But that is an outdated method that uses time and depth based on old U.S. Navy dive tables. For the interest of safety, nobody really uses that now, PADI have now made it mandatory for all Open Water students to use a dive computer. A dive computer is a device that calculates automatically and dynamically the no-decompression, or “no-deco”, time remaining at whatever depth you are currently at.
A no-decompression dive is the standard modus operandi for PADI and general recreational diving – you are not allowed to enter “deco” – and you end these dives with only one decompression stop, usually called a safety stop, whereby you ascend to 5m and stay for three minutes as your body off-gasses the dissolved excess nitrogen in your bloodstream.
That contrasts with decompression, or “deco”, diving. In order to managed the dissolved gas in the bloodstream after diving to deep depths or for long duration, on the ascent to the surface the diver stops at various shallower intermediate depths in order to off-gas the excess nitrogen in stages.
This may call for multiple stops, for example eight minutes at 18m, then a further five minutes at 12m, and so on. However, this is multiple depth stopping is not allowed in recreational diving, as you may run out of air (you have only one scuba tank on your back). Deco diving is usually done by technical dive enthusiasts or professionals for industrial purposes, for instance working on offshore pipelines or oil rigs.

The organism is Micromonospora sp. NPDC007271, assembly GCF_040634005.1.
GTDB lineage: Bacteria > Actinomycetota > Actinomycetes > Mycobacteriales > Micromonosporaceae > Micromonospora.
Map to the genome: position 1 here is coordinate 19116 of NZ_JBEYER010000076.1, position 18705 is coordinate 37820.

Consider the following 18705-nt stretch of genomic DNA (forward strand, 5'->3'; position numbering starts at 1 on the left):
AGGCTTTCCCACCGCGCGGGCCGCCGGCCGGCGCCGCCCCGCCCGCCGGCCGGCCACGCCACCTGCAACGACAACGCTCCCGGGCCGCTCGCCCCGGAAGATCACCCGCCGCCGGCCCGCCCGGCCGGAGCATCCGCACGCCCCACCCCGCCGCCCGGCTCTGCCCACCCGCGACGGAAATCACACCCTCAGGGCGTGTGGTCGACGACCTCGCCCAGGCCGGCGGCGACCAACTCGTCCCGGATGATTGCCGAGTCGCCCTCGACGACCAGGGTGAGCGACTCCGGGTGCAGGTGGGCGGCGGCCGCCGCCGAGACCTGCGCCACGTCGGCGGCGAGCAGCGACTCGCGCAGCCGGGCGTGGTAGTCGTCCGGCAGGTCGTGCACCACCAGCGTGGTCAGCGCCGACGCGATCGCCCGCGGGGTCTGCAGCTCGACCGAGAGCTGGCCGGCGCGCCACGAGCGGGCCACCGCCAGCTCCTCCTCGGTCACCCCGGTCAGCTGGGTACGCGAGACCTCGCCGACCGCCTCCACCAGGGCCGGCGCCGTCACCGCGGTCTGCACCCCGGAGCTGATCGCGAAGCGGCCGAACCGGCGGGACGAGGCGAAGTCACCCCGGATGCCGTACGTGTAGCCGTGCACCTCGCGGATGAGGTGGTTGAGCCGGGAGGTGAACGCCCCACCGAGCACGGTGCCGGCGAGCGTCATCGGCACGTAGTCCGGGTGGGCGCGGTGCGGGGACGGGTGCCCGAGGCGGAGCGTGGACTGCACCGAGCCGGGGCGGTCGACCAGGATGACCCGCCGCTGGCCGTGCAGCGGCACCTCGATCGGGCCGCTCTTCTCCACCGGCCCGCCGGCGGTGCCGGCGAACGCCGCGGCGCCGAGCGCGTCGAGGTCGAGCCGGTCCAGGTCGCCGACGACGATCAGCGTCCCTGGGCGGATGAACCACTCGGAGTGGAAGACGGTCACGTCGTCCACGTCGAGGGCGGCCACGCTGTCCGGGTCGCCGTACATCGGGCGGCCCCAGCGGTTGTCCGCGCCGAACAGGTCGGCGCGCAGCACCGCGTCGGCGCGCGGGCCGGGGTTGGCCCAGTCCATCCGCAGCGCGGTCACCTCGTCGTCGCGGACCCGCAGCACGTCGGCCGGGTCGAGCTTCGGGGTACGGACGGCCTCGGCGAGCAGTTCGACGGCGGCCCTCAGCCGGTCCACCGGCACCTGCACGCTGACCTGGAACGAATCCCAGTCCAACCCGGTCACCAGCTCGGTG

Both deco and non-deco diving calls for complex calculations based on mathematical models, of which there are two common types: the Bühlmann decompression algorithm and the reduced gradient bubble model (RGBM), an algorithm developed by Dr Bruce Wienke. Most modern dive computer manufacturers will used modified forms of either model to programme their dive computers, automating the process.
The bezel on a proper dive watch can only be rotated anti-clockwise for safety reasons. You mark the start of the dive on the bezel with the 12 o’clock bezel marker and if you subsequently accidentally move the bezel, the unidirectional movement can only reduce the measured duration of the dive – a built-in safety feature.
You cannot dive with a bidirectional bezel – if you accidentally knock the bezel and it rotates clockwise you may inadvertently extend your dive time – and there may not have enough air left in the tank or you may inadvertaently go into decompression part of the dive table!
So it’s primarily a historical legacy that dive watches have bezels as dive timers, since all functions today dealt with by a modern dive computer. But since all dive watches have bezels, we will look at their real world performance.
The easiest to manipulate underwater, even with gloves, are the bezels on the Sinn U1 and Submariner, followed by the Seiko Prospex Scuba Diver PADI Titanium. The Seiko “Turtle” bezel felt a bit too tight underwater and not enough grip. More importantly, the slightly chamfered design of the knurled edges on the Submariner and U1 were the best, giving the most grip. This was followed by the Seiko Prospex Scuba Diver PADI Titanium.
The edge and feel of the bezel on the “Turtle” unfortunately this watch come in last for underwater bezel feel, the size of the knurled bezel edges was adequate it didn’t feel ‘grippy’ enough especially if you have on very smooth gloves. If you closely at the design of the Seiko “turtle” bezel there is no pronounced chamfering (angling of the grip surface circumference away from the centre of the watch). For grip to be applied to the Seiko “Turtle” you have to place your fingertips on the bezel and apply a force more or less parallel to the plane of the watch dial and then rotate.